5 Emergency Lighting Priorities for Maintenance Professionals
During LuxLive’s research project with 25 Emergency Lighting practitioners we learned Maintenance Engineers have some key objectives for the year ahead. Here are 5 of the most important.
1. Develop a deeper understanding of the allocation of responsibility; particularly in relation to retro-fitting.
Following high profile disasters and serious fines, maintenance people want to know which balls are in their court. We heard about areas of confusion around everything from paperwork and handover documents to layout change in street property where information is either not delivered to the right people or does not contain the required level of detail. This year maintenance managers want to hone their knowledge of their own duty of care.
2. Plan for and invest in product compatibility, integration and sustainability
With new technology coming to market continuously it is challenging to balance the requirement to take advantage of the latest improvements and efficiencies whilst ensuring the system functions harmoniously. Whether maintained, non-maintained, or integrated into a complex system of emergency technology, planning a schedule of improvements that refines rather than complicates the set-up is a priority for maintenance managers.
3. Making strategic purchasing decisions that deliver real improvements
Maintenance managers are closely watching self-diagnostic technology to identify the point at which price is offset by usability and a reduction in maintenance cost. Battery developments are also of great interest. In properties or estates with thousands of small installations, a cheap battery with a very long life is anticipated with interest. More broadly, managers are tracking the market for advanced functionality as it filters into affordable mass-market products from high-end bespoke designs.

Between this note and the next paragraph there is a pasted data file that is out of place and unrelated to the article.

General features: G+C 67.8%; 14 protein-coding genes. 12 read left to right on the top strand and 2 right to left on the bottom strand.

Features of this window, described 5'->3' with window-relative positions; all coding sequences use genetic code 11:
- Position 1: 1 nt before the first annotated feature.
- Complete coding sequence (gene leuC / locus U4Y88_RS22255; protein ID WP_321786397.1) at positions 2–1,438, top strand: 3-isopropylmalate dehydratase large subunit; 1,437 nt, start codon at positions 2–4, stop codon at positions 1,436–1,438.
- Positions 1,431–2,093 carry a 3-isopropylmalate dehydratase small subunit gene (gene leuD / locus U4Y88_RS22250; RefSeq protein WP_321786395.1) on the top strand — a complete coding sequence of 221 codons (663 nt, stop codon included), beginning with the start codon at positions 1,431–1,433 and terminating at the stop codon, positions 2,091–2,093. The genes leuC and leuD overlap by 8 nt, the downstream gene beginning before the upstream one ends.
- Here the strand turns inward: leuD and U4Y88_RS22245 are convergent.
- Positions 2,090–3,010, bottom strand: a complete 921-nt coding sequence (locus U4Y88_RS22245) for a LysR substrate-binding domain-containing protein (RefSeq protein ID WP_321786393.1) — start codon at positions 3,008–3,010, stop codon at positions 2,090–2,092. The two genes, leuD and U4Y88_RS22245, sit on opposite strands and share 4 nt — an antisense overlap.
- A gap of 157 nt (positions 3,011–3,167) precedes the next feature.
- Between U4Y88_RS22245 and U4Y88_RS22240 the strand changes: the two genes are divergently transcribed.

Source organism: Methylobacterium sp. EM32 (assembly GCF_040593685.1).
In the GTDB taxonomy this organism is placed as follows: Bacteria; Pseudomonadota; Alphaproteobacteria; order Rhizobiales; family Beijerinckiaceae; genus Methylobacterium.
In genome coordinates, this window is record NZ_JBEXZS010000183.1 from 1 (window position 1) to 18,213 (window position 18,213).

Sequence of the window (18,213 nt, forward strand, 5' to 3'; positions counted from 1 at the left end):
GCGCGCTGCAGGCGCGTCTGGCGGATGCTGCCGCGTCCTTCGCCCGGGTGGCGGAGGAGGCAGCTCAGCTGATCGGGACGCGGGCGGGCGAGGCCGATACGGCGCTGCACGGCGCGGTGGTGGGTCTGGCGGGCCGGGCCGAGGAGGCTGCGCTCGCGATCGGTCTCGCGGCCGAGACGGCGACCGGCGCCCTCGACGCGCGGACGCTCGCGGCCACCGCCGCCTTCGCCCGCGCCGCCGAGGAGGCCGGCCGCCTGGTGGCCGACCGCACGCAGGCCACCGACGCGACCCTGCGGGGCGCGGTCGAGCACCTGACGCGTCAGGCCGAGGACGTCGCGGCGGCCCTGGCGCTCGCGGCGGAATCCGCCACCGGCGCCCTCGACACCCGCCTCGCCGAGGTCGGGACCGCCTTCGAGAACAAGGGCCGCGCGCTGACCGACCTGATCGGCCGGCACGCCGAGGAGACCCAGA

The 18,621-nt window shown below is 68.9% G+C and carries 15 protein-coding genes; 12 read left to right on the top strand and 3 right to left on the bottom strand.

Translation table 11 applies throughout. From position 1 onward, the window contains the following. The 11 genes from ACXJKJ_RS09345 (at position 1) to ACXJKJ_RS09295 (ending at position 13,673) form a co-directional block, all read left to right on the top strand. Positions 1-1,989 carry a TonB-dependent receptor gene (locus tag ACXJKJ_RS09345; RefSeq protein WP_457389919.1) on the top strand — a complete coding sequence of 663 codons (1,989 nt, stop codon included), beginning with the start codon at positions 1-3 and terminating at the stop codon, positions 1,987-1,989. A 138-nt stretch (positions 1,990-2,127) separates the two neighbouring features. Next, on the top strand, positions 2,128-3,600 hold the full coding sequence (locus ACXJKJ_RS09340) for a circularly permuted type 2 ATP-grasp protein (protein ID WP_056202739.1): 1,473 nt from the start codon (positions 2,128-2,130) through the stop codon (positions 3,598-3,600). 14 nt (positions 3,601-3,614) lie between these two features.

4. Cost reduction strategies and investments
Major expenses such as compliance servicing costs, maintenance and testing are under constant scrutiny for possible savings. Maintenance managers are keen to compare notes with peers to identify possible efficiencies and to interrogate prospective or planned technological solutions with manufacturers.
5. The latest on recently obsolete or updated regulations
Managers told us that there are various standards which are referred to only infrequently as the need arrives. A comprehensive revision of any changes is periodically required to make sure new projects are compliant and that existing systems are not inadvertently breaking rules, risking a fine, and jeopardising safety. This information is not always easy to acquire and digest but is always important.
With these priorities front of mind the Emergency Lighting conference at LuxLive includes case studies from end users as well as detailed product information and regulator updates designed with maintenance managers in mind.